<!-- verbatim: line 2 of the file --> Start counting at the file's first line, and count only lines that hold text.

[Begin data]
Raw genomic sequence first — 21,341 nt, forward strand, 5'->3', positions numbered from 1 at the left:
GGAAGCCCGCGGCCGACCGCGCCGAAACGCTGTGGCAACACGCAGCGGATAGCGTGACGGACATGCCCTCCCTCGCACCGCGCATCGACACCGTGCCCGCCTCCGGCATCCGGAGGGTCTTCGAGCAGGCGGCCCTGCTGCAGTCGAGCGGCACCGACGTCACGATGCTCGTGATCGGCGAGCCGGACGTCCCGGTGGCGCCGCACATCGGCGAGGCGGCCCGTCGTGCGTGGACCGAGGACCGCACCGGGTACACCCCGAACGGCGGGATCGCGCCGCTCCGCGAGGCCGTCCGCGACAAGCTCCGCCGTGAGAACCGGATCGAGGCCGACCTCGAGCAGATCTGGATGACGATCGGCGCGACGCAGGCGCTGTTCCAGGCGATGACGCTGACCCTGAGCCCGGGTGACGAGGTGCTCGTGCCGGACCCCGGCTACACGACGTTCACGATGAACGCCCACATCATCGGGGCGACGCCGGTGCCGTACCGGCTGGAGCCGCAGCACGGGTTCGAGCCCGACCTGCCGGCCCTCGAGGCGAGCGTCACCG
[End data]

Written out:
GGAAGCCCGCGGCCGACCGCGCCGAAACGCTGTGGCAACACGCAGCGGATAGCGTGACGGACATGCCCTCCCTCGCACCGCGCATCGACACCGTGCCCGCCTCCGGCATCCGGAGGGTCTTCGAGCAGGCGGCCCTGCTGCAGTCGAGCGGCACCGACGTCACGATGCTCGTGATCGGCGAGCCGGACGTCCCGGTGGCGCCGCACATCGGCGAGGCGGCCCGTCGTGCGTGGACCGAGGACCGCACCGGGTACACCCCGAACGGCGGGATCGCGCCGCTCCGCGAGGCCGTCCGCGACAAGCTCCGCCGTGAGAACCGGATCGAGGCCGACCTCGAGCAGATCTGGATGACGATCGGCGCGACGCAGGCGCTGTTCCAGGCGATGACGCTGACCCTGAGCCCGGGTGACGAGGTGCTCGTGCCGGACCCCGGCTACACGACGTTCACGATGAACGCCCACATCATCGGGGCGACGCCGGTGCCGTACCGGCTGGAGCCGCAGCACGGGTTCGAGCCCGACCTGCCGGCCCTCGAGGCGAGCGTCACCG